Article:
Shape up! Kids

Investigator: John Shepherd, PhD
Sponsor: NIH National Institute of Diabetes and Digestive and Kidney Diseases

Location(s): United States


The proposed research is relevant to public health because they have the potential to provide a better understanding of what children are at high risk of metabolic consequences of obesity. Thus, the advances proposed are expected to have a high impact to the health and wellbeing of all US citizens because metabolic diseases, such as obesity and its complications, are currently the number one killers of adults, and are becoming epidemic in children as well. This is relevant to the part of NIH's mission which focuses on the prevention of disease by supporting research in the diagnosis of human diseases.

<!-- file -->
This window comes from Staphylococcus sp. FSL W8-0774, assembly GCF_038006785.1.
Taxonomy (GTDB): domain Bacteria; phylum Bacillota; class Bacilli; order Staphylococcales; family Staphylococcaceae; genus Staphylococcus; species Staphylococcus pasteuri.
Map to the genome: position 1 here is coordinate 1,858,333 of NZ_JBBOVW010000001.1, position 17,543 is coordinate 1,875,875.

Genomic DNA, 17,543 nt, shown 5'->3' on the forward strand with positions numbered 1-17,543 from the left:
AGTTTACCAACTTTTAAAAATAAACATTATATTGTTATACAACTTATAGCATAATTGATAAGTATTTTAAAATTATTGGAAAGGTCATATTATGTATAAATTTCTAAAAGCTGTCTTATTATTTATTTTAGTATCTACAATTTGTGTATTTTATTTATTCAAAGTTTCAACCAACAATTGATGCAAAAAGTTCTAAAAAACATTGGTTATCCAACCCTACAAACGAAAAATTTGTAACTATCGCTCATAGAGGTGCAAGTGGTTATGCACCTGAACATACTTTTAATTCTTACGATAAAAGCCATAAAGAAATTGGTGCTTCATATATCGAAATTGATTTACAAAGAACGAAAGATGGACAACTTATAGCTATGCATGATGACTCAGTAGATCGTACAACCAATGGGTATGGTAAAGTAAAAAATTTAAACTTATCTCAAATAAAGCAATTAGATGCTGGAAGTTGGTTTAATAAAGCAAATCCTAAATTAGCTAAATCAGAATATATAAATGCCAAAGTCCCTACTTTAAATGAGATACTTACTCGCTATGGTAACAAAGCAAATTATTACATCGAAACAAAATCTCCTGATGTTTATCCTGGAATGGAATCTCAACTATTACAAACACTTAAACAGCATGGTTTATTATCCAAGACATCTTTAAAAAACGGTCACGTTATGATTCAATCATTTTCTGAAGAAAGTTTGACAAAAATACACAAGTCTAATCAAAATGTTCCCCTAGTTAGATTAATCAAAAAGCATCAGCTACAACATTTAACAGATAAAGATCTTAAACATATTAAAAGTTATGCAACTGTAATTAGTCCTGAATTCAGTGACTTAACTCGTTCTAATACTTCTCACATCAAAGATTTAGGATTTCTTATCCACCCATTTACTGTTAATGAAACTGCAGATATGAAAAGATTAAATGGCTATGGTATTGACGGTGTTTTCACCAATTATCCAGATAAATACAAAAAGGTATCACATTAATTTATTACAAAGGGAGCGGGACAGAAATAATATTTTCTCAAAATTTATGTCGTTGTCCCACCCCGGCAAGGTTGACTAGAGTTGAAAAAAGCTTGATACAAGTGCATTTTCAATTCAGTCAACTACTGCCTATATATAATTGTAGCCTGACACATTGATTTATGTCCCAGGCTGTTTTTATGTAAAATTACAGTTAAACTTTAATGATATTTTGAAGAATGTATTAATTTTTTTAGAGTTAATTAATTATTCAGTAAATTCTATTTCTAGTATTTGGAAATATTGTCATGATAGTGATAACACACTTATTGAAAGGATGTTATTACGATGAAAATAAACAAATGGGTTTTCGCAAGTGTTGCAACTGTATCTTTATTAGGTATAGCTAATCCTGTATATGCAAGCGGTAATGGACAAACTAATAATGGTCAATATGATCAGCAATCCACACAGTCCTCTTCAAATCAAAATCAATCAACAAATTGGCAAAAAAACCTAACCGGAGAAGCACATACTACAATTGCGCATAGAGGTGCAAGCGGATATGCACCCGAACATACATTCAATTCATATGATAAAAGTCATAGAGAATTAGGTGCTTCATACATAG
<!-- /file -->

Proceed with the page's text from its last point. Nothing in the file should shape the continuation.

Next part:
Of all markers of pediatric health, the most intuitive is body shape. Human and animal studies indicate that weight loss/gain correlates closely with increasing/decreasing insulin sensitivity, respectively. Anthropometry and regional composition measures such as waist circumference, waist to hip ratio (WHR), and visceral adipose tissue area are better predictors of obesity-related diseases and mortality risk than pediatric body mass index Z-score. Dual-energy X-ray absorptiometry can quantify regional adiposity in more detail than these measures but is underutilized for many reasons including the sensitivity to children to ionizing radiation, cost, and training. A study is needed to take advantage of rapid technological developments in optical technology to better describe phenotypes of pediatric body shape and its relation to metabolic risks (obesity, “failure to thrive”) and bone density and size. If successful, sophisticated obesity phenotype profiles could be constructed to clarify the underlying associations of body composition with disease, genetics, lifestyle exposures, metabolomics, and be highly assessable using self-assessment technology. The long term goal of the Shape Up! Kids Study is 1) to provide pediatric phenotype descriptors of health using body shape, and 2) to provide the tools to visualize and quantify body shape in research, clinical practice, and personal health assessment. Our overall approach is to first derive predictive models of how body shape relates to regional and total body composition (subcutaneous fat, visceral fat, muscle mass, lean mass, and percent fat) and bone mineral density (BMD) over a wide range of ages (5 to 18 years), weights and heights, stratified by sex, and ethnicity. Our central hypothesis is that optical estimates with shape classification of soft tissue composition and bone density better predict fracture and metabolic risk factors than anthropometry (WC, WHR, and BM) alone. The Investigators will highly leverage existing data from the National Health and Nutrition Examination Survey and Bone Mineral Density in Children Study. Our specific aims are: 1) Identify the unique associations of body shape to body composition and bone density indices in a pediatric population that represents the variance found in the US population, 2) Describe the precision and accuracy of optical scans to monitor change in body composition, bone density, 3) Estimate the level of association of optical scans to common health indicators including metabolic risk factors. Our exploratory aim is to investigate holistic, high-resolution descriptors of 3D body shape as direct predictors of body composition and metabolic risk using statistical shape models and Latent Class Analysis. By the end of this study, we expect to have models of the shape and composition suitable for self-assessment technologies that are capable of representing over 95% of the shape variance in the US pediatric population, and to define how these models relate to important metabolic status indicators. The positive impact of these outcomes will be the immediate applicability to other researcher studies and clinicians using the automated tools and models developed here for 3D optical images.